Long Term Health Effects of the "Cure"
  • 74% of childhood cancer survivors have chronic illnesses, and some 40% of childhood cancer survivors have severe illnesses or die from such illnesses.
  • Childhood cancer survivors are at significant risk for secondary cancers later in life.
  • Cancer treatments can affect a child’s growth, fertility, and endocrine system. Child survivors may be permanently immunologically suppressed.
  • Radiation to a child’s brain can significantly damage cognitive function, or if radiation is given at a very young age, limiting the ability to read, do basic math, tell time or even talk.
  • Physical and neuro-cognitive disabilities resulting from treatment may prevent childhood cancer survivors from fully participating in school, social activities and eventually work, which can cause depression and feelings of isolation.
  • Childhood cancer survivors have difficulty getting married and obtaining jobs, health and life insurance.
 Funding Disparities
  • Despite these facts, childhood cancer research is vastly and consistently underfunded.
  • In 20 years the FDA has initially approved only two drugs for any childhood cancer - 1/2 of all chemotherapies used for children’s cancers are over 25 years old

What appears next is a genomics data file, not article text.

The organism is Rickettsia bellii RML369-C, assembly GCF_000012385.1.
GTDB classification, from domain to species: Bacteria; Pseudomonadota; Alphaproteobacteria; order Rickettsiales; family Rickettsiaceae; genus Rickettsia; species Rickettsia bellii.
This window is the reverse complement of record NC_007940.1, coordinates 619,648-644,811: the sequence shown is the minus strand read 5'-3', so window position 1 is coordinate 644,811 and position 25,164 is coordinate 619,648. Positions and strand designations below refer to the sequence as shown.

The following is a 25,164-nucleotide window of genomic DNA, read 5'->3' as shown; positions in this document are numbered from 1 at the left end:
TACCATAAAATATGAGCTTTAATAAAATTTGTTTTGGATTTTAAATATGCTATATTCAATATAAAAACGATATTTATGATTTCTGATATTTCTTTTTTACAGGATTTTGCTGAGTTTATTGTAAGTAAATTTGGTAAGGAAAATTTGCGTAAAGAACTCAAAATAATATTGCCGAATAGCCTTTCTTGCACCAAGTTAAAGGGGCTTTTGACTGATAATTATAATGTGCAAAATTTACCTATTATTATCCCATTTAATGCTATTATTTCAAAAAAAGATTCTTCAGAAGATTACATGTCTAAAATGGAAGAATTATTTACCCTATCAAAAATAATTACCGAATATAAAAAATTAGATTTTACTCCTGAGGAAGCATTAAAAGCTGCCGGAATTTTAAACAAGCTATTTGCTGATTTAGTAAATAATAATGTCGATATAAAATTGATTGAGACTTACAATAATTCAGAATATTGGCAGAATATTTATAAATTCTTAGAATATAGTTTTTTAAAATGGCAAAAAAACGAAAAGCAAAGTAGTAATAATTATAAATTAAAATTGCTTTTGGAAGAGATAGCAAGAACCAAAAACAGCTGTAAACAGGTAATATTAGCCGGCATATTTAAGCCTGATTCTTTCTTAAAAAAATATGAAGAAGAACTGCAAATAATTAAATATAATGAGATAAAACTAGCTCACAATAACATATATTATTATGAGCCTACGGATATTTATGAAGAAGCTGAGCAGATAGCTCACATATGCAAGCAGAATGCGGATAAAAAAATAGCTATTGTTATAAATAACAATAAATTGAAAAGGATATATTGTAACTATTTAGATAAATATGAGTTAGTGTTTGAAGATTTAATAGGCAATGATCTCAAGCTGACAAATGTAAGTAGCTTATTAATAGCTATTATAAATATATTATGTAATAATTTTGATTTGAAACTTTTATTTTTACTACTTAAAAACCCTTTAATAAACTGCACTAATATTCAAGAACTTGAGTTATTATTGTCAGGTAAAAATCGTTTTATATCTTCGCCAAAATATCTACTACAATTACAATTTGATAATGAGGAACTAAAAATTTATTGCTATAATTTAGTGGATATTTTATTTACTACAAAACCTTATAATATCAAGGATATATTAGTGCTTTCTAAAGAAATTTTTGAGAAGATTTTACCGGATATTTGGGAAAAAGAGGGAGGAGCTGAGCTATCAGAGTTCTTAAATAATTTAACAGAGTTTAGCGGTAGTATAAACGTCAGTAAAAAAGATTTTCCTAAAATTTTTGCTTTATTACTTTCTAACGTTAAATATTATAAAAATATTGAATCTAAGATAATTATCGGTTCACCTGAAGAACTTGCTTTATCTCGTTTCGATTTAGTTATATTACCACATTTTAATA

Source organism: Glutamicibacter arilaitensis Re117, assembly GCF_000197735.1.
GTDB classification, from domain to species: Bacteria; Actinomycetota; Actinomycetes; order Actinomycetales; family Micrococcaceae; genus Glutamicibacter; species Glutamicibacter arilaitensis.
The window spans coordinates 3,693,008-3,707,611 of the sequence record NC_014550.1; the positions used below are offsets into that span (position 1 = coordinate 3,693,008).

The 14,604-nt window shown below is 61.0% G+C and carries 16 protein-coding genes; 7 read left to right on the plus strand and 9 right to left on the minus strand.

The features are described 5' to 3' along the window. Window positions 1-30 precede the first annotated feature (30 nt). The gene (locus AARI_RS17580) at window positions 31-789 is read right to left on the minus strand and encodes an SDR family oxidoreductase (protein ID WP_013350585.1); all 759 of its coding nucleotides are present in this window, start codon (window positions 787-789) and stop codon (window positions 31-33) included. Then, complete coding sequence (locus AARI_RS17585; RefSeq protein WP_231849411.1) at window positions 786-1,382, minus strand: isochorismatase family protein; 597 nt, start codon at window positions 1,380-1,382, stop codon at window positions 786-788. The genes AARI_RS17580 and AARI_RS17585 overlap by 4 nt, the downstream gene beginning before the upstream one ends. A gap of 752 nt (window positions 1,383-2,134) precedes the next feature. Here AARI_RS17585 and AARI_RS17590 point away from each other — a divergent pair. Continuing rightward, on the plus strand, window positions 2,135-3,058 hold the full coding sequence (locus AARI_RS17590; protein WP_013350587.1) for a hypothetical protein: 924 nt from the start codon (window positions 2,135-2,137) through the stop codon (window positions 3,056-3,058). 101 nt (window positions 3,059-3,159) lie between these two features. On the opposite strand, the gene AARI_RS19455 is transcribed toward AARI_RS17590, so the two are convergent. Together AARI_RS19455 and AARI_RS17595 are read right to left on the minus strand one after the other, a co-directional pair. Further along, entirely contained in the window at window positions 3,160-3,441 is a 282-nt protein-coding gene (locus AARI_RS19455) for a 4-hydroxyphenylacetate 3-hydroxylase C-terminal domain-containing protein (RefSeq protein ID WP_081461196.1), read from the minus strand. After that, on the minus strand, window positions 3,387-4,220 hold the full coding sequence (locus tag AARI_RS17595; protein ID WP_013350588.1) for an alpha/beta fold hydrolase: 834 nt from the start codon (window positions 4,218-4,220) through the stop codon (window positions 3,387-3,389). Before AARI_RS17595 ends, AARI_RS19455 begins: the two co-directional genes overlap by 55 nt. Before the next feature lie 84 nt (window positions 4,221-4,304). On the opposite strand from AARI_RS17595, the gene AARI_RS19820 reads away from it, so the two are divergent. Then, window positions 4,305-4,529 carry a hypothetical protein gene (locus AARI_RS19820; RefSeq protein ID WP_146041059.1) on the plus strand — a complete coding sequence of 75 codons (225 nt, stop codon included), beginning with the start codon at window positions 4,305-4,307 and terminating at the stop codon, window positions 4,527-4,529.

• Research and development for new drugs from pharmaceutical companies comprises 60% of funding for adult cancer drugs and close to zero for childhood cancers. However, the NCI spends 96% of its budget on adult cancers and only 4% of its budget on children’s cancers   
  • AMERICAN CANCER SOCIETY: In 2010 directed $0.01 (a penny) to childhood cancer research for every dollar of public support. 
  • LEUKEMIA & LYMPHOMA SOCIETY: directed $0.02 to childhood cancer research for every dollar of public support.
  • NATIONAL CANCER INSTITUTE: it's your tax dollars at work. Over the past five years, it has only directed between 3.6 and 4.0% of its total budget, an average of $176 million/year, to pediatric cancer.  Why so little?  
  (Source: "People Against Childhood Cancer")